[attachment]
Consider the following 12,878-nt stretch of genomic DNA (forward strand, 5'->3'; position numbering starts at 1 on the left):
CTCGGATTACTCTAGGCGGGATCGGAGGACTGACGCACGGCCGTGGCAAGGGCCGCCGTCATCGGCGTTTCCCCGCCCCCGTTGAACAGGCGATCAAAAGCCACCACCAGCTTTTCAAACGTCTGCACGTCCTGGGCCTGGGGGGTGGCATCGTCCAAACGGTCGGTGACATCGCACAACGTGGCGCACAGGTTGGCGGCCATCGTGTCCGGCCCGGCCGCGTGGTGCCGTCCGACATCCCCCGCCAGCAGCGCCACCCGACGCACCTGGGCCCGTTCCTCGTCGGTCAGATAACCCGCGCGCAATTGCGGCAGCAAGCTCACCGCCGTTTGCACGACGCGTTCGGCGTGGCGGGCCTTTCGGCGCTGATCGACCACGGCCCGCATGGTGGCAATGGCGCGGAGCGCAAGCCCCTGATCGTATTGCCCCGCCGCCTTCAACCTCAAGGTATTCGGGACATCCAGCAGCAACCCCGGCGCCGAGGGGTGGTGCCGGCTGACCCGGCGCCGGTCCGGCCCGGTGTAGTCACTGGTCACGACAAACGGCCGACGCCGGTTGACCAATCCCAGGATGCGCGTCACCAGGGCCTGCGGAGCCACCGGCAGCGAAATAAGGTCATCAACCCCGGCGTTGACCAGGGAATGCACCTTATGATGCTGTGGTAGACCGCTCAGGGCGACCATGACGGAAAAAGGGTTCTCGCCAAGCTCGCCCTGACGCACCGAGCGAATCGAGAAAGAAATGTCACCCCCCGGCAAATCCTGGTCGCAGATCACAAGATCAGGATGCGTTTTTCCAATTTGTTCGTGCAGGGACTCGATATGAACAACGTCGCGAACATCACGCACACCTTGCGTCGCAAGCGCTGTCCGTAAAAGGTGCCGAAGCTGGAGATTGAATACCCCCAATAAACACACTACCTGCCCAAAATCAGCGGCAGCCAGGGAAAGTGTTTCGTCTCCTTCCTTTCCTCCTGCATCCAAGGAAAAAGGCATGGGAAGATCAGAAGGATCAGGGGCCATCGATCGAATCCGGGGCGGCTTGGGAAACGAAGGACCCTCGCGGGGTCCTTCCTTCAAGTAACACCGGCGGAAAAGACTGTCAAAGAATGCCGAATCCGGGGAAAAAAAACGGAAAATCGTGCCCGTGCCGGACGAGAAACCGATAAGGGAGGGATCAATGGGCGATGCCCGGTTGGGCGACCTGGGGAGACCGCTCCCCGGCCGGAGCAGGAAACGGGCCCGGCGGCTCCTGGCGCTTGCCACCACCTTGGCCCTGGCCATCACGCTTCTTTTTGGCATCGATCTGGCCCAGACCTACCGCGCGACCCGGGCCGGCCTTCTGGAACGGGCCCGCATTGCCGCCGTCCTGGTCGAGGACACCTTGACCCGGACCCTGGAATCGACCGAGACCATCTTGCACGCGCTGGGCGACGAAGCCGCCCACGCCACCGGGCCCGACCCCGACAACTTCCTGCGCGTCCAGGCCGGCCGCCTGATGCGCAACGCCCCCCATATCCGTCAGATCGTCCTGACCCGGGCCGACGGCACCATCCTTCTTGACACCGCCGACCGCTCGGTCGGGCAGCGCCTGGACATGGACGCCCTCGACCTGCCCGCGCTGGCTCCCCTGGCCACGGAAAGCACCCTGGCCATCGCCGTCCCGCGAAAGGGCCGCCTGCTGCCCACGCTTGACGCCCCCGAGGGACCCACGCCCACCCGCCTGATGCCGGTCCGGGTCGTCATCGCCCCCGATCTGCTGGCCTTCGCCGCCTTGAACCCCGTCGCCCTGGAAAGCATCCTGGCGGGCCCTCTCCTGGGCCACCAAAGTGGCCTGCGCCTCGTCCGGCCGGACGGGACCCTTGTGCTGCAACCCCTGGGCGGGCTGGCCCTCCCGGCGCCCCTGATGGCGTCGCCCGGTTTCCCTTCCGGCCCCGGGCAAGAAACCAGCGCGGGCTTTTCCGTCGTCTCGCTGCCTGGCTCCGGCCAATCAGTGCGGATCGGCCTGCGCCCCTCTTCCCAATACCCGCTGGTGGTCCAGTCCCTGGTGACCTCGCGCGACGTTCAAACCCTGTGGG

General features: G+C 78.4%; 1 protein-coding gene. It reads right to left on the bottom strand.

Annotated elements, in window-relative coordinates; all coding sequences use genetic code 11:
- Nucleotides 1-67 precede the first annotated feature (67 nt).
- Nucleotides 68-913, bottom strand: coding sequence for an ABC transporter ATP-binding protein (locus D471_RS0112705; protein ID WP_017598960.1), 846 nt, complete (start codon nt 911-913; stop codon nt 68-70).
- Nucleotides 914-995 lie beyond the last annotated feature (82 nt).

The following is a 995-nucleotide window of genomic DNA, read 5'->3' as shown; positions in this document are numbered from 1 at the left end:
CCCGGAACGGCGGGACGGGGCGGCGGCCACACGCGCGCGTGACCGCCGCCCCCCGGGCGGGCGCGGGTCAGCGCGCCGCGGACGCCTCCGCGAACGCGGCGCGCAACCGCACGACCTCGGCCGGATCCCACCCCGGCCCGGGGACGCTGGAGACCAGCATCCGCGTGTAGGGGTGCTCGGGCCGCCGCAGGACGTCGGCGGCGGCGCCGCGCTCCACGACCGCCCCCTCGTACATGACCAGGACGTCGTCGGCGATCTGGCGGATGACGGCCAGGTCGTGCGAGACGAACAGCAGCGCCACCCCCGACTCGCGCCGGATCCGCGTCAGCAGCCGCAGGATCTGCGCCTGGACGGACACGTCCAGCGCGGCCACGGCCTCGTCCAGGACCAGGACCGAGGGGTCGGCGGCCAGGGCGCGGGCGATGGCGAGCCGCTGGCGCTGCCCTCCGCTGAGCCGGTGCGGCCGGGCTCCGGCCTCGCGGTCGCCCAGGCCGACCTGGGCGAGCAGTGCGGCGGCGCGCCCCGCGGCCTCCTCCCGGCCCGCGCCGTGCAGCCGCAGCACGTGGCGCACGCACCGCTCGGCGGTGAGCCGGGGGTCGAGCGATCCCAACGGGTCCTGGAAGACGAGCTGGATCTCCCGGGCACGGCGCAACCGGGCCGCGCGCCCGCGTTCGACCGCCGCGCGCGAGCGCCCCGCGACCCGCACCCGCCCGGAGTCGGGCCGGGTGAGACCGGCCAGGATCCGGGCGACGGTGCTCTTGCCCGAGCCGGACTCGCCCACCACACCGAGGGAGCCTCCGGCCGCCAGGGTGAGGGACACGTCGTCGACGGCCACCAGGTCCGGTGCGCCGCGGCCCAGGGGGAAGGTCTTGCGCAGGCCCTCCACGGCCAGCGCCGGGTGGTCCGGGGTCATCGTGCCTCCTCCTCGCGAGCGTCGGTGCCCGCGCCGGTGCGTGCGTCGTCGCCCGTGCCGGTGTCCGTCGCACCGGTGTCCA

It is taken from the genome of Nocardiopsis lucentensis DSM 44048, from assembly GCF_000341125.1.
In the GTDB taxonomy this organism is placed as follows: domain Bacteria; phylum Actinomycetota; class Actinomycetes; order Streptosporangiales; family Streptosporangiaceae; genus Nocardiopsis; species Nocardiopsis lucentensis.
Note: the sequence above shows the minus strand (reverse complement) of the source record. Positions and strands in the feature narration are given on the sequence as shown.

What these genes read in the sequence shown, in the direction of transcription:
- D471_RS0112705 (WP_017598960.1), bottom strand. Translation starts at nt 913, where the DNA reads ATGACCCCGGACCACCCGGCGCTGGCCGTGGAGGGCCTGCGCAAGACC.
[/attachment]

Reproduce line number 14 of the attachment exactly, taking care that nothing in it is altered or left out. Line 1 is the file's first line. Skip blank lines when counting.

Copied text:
- D471_RS0112705 (WP_017598960.1), bottom strand. Translation starts at nt 913, where the DNA reads ATGACCCCGGACCACCCGGCGCTGGCCGTGGAGGGCCTGCGCAAGACC.